Journal of Pathology Informatics Journal of Pathology Informatics
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Year : 2015  |  Volume : 6  |  Issue : 1  |  Page : 16

Default settings of computerized physician order entry system order sets drive ordering habits

1 Department of Laboratory Medicine, Geisinger Health System, Danville, USA
2 Department of Surgery, Penn State Hershey Medical Center, PA, USA
3 Department of Pathology and Laboratory Medicine, Penn State Hershey Medical Center, PA, USA

Correspondence Address:
Jordan Olson
Department of Laboratory Medicine, Geisinger Health System, Danville
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Source of Support: None, Conflict of Interest: None

DOI: 10.4103/2153-3539.153916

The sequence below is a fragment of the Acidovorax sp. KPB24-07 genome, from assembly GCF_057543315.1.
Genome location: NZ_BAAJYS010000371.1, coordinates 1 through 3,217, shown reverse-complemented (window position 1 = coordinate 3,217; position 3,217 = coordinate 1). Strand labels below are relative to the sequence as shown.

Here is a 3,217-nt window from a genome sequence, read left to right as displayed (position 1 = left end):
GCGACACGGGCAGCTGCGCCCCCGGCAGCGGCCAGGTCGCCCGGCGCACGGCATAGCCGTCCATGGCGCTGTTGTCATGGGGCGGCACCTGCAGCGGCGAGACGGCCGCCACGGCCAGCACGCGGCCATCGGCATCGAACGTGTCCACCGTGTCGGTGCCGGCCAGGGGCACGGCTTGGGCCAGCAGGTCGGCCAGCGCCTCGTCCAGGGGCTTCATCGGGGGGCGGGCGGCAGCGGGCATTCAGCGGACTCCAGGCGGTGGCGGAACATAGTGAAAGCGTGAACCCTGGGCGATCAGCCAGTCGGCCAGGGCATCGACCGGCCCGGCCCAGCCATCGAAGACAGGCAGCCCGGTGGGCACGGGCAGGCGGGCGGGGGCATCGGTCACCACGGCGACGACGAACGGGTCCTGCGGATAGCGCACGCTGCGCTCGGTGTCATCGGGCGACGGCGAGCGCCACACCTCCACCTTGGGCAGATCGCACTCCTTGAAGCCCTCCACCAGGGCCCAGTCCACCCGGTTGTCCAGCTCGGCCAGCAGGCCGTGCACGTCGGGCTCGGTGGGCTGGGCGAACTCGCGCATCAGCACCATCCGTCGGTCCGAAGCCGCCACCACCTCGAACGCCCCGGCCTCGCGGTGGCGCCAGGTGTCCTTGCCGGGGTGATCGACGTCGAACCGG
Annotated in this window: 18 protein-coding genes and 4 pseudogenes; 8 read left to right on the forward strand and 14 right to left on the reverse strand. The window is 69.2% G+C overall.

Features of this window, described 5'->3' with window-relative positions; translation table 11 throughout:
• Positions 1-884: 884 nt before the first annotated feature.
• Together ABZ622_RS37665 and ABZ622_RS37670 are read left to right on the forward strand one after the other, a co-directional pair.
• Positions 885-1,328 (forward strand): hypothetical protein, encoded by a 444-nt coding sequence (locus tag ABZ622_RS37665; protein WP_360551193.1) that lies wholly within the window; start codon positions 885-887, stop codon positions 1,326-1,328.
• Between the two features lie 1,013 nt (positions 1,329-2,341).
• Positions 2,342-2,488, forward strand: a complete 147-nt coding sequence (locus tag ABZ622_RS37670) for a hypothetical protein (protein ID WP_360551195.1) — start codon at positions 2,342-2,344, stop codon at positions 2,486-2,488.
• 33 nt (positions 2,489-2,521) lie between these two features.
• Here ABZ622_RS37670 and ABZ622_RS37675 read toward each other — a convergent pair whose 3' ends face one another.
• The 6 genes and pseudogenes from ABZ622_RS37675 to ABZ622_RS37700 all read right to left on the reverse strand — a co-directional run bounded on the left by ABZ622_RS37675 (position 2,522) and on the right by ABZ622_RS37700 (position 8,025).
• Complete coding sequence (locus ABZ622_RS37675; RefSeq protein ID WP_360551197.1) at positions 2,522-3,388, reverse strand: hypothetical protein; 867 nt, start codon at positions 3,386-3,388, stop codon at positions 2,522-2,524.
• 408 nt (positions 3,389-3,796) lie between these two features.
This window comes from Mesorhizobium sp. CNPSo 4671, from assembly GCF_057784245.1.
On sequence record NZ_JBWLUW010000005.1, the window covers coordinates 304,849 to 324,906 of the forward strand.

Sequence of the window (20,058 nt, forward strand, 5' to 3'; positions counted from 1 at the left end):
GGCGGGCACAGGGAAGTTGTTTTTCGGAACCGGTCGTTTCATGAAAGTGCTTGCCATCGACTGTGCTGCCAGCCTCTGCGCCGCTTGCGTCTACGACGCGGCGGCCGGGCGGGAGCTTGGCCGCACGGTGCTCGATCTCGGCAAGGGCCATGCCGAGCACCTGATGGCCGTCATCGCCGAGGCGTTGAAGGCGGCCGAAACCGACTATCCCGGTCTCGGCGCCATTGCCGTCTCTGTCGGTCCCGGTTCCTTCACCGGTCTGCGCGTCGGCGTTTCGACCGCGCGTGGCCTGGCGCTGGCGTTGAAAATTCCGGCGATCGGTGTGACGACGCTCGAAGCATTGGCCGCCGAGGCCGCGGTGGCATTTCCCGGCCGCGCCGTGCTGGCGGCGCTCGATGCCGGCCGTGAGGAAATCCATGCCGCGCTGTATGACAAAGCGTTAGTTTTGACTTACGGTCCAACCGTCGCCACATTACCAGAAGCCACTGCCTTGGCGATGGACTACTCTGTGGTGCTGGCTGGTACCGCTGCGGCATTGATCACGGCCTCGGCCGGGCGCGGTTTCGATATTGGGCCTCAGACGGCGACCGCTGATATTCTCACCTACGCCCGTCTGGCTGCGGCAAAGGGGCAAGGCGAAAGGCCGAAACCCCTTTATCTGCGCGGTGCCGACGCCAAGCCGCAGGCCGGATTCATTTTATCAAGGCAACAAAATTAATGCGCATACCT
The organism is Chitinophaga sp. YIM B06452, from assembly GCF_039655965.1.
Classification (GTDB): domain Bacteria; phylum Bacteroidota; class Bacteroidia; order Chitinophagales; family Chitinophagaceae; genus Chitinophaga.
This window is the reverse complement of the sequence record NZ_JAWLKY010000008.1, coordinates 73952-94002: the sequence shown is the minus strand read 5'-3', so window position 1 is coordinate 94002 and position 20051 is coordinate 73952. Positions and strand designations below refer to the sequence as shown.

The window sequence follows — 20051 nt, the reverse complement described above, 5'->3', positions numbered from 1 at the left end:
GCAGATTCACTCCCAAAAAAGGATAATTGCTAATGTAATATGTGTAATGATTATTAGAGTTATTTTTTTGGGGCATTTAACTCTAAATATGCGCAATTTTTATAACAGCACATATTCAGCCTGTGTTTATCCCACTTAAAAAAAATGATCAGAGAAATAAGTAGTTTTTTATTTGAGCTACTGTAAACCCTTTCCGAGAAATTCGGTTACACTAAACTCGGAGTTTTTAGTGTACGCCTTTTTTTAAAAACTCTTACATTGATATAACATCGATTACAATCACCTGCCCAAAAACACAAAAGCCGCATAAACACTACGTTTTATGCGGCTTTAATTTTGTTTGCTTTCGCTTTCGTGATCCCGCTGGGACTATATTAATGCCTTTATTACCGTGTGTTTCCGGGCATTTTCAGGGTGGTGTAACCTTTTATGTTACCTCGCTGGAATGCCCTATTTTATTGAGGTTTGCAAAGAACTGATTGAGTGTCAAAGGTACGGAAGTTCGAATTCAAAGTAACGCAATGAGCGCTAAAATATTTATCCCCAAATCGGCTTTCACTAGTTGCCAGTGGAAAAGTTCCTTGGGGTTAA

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Background: Computerized physician order entry (CPOE) systems are quickly becoming ubiquitous, and groups of orders ("order sets") to allow for easy order input are a common feature. This provides a streamlined mechanism to view, modify, and place groups of related orders. This often serves as an electronic equivalent of a specialty requisition. A characteristic, of these order sets is that specific orders can be predetermined to be "preselected" or "defaulted-on" whenever the order set is used while others are "optional" or "defaulted-off" (though there is typically the option is to "deselect" defaulted-on tests in a given situation). While it seems intuitive that the defaults in an order set are often accepted, additional study is required to understand the impact of these "default" settings in an order set on ordering habits. This study set out to quantify the effect of changing the default settings of an order set. Methods: For quality improvement purposes, order sets dealing with transfusions were recently reviewed and modified to improve monitoring of outcome. Initially, the order for posttransfusion hematocrits and platelet count had the default setting changed from "optional" to "preselected." The default settings for platelet count was later changed back to "optional," allowing for a natural experiment to study the effect of the default selections of an order set on clinician ordering habits. Results: Posttransfusion hematocrit values were ordered for 8.3% of red cell transfusions when the default order set selection was "off" and for 57.4% of transfusions when the default selection was "preselected" (P < 0.0001). Posttransfusion platelet counts were ordered for 7.0% of platelet transfusions when the initial default order set selection was "optional," increased to 59.4% when the default was changed to "preselected" (P < 0.0001), and then decreased to 7.5% when the default selection was returned to "optional." The posttransfusion platelet count rates during the two "optional" periods: 7.0% versus 7.5% - were not statistically different (P = 0.620). Discussion: Default settings in CPOE order sets can significantly influence physician selection of laboratory tests. Careful consideration by all stakeholders, including clinicians and pathologists, should be obtained when establishing default settings in order sets.

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